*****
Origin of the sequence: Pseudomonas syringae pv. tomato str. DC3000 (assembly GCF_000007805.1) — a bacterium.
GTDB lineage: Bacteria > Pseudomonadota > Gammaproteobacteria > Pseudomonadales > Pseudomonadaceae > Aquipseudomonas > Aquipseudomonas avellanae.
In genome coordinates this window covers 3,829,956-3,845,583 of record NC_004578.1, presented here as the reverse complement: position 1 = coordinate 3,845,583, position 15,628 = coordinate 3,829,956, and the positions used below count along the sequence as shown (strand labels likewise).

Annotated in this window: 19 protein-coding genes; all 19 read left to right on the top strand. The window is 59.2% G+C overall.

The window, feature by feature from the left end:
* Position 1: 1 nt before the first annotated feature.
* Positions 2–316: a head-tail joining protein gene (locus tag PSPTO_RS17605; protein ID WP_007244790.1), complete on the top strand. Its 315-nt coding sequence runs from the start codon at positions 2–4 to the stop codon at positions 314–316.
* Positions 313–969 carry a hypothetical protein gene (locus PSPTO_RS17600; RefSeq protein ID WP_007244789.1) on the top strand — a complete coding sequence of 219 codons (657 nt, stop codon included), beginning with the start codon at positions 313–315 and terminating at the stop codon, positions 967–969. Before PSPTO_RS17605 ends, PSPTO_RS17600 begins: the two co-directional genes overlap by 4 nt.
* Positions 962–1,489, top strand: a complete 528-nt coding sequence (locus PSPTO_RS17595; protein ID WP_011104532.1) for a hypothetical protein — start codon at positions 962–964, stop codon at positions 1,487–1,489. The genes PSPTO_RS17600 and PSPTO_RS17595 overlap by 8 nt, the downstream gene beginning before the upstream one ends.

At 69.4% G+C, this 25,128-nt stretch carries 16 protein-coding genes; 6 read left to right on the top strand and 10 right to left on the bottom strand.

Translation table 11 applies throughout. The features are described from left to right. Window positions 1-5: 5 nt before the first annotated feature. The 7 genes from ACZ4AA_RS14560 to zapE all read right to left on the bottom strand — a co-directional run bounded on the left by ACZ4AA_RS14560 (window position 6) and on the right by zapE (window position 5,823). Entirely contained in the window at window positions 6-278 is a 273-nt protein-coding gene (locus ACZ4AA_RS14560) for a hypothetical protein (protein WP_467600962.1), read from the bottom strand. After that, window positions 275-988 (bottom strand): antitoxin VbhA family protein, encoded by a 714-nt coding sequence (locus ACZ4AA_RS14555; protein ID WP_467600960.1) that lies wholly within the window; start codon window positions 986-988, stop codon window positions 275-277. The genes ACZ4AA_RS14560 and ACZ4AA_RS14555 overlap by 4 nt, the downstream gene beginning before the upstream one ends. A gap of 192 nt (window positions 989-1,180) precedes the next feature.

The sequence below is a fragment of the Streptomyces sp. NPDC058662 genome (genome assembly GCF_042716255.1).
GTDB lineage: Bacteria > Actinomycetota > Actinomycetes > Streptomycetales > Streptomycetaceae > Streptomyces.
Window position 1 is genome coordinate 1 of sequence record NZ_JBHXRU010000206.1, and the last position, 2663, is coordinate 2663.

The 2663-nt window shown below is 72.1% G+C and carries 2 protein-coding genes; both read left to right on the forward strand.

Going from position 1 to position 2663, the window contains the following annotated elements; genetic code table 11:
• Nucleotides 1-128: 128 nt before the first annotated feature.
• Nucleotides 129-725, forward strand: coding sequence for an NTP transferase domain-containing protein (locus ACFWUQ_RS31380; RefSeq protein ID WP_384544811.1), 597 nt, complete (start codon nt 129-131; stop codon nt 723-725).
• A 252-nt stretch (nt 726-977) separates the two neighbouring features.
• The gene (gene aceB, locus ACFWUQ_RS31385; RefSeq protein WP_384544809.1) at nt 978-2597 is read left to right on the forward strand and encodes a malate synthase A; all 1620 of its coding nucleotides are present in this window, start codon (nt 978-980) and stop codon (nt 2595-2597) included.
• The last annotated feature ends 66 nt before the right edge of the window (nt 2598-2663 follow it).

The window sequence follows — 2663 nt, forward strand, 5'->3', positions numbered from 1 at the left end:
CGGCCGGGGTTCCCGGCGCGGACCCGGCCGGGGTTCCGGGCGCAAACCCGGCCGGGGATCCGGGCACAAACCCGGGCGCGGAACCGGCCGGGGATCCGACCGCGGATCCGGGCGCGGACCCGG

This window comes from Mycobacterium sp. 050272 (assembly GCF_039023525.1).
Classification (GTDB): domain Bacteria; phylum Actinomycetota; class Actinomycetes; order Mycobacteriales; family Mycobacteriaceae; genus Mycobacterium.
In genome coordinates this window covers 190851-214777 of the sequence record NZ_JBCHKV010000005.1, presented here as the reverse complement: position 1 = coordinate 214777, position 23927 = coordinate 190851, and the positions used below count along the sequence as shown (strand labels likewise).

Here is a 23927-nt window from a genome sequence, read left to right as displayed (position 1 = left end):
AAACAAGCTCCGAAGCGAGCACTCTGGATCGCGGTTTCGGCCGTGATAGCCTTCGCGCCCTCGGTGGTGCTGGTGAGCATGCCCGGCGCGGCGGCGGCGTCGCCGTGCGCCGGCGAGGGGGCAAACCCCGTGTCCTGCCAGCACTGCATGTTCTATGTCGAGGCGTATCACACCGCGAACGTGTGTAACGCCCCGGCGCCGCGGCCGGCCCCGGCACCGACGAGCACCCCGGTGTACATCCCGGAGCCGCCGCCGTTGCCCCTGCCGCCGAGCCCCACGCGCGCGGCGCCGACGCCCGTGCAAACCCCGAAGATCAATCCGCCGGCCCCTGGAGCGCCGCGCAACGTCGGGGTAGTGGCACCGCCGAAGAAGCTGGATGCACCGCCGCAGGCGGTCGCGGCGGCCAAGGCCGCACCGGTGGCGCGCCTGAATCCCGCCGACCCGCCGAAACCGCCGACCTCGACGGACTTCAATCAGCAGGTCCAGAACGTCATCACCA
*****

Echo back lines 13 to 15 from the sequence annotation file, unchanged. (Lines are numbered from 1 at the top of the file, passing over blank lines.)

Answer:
GTDB lineage: Bacteria > Actinomycetota > Actinomycetes > Streptomycetales > Streptomycetaceae > Streptomyces.
Window position 1 is genome coordinate 1 of sequence record NZ_JBHXRU010000206.1, and the last position, 2663, is coordinate 2663.

The 2663-nt window shown below is 72.1% G+C and carries 2 protein-coding genes; both read left to right on the forward strand.